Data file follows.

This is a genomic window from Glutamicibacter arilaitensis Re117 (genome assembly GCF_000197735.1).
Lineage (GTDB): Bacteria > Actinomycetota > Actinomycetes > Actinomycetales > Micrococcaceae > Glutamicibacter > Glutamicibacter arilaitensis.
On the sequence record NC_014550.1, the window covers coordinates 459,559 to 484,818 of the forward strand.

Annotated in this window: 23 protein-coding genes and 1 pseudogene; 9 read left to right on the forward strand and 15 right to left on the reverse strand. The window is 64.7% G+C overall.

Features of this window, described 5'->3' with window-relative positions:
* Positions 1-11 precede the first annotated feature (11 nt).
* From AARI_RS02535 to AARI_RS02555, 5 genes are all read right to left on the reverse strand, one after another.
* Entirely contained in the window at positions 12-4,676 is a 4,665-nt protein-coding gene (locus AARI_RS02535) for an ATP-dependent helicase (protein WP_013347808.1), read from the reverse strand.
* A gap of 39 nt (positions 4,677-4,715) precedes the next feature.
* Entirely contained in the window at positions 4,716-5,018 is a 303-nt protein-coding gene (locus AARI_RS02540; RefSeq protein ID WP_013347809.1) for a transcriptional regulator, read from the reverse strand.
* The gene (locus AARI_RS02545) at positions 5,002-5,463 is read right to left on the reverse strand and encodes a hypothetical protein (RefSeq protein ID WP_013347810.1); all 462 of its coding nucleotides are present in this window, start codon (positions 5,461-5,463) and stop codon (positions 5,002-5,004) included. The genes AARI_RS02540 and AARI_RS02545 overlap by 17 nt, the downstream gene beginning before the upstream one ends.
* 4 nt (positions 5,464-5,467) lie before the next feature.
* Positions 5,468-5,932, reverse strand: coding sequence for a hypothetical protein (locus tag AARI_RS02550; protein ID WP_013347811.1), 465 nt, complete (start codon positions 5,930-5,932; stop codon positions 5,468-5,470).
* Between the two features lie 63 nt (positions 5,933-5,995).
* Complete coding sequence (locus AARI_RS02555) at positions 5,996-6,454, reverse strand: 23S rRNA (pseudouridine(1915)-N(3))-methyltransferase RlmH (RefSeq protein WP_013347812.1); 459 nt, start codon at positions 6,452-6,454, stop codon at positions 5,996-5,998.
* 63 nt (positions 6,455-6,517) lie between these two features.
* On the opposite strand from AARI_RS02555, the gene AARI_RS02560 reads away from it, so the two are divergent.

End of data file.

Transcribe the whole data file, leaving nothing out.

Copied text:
This is a genomic window from Glutamicibacter arilaitensis Re117 (genome assembly GCF_000197735.1).
Lineage (GTDB): Bacteria > Actinomycetota > Actinomycetes > Actinomycetales > Micrococcaceae > Glutamicibacter > Glutamicibacter arilaitensis.
On the sequence record NC_014550.1, the window covers coordinates 459,559 to 484,818 of the forward strand.

Annotated in this window: 23 protein-coding genes and 1 pseudogene; 9 read left to right on the forward strand and 15 right to left on the reverse strand. The window is 64.7% G+C overall.

Features of this window, described 5'->3' with window-relative positions:
* Positions 1-11 precede the first annotated feature (11 nt).
* From AARI_RS02535 to AARI_RS02555, 5 genes are all read right to left on the reverse strand, one after another.
* Entirely contained in the window at positions 12-4,676 is a 4,665-nt protein-coding gene (locus AARI_RS02535) for an ATP-dependent helicase (protein WP_013347808.1), read from the reverse strand.
* A gap of 39 nt (positions 4,677-4,715) precedes the next feature.
* Entirely contained in the window at positions 4,716-5,018 is a 303-nt protein-coding gene (locus AARI_RS02540; RefSeq protein ID WP_013347809.1) for a transcriptional regulator, read from the reverse strand.
* The gene (locus AARI_RS02545) at positions 5,002-5,463 is read right to left on the reverse strand and encodes a hypothetical protein (RefSeq protein ID WP_013347810.1); all 462 of its coding nucleotides are present in this window, start codon (positions 5,461-5,463) and stop codon (positions 5,002-5,004) included. The genes AARI_RS02540 and AARI_RS02545 overlap by 17 nt, the downstream gene beginning before the upstream one ends.
* 4 nt (positions 5,464-5,467) lie before the next feature.
* Positions 5,468-5,932, reverse strand: coding sequence for a hypothetical protein (locus tag AARI_RS02550; protein ID WP_013347811.1), 465 nt, complete (start codon positions 5,930-5,932; stop codon positions 5,468-5,470).
* Between the two features lie 63 nt (positions 5,933-5,995).
* Complete coding sequence (locus AARI_RS02555) at positions 5,996-6,454, reverse strand: 23S rRNA (pseudouridine(1915)-N(3))-methyltransferase RlmH (RefSeq protein WP_013347812.1); 459 nt, start codon at positions 6,452-6,454, stop codon at positions 5,996-5,998.
* 63 nt (positions 6,455-6,517) lie between these two features.
* On the opposite strand from AARI_RS02555, the gene AARI_RS02560 reads away from it, so the two are divergent.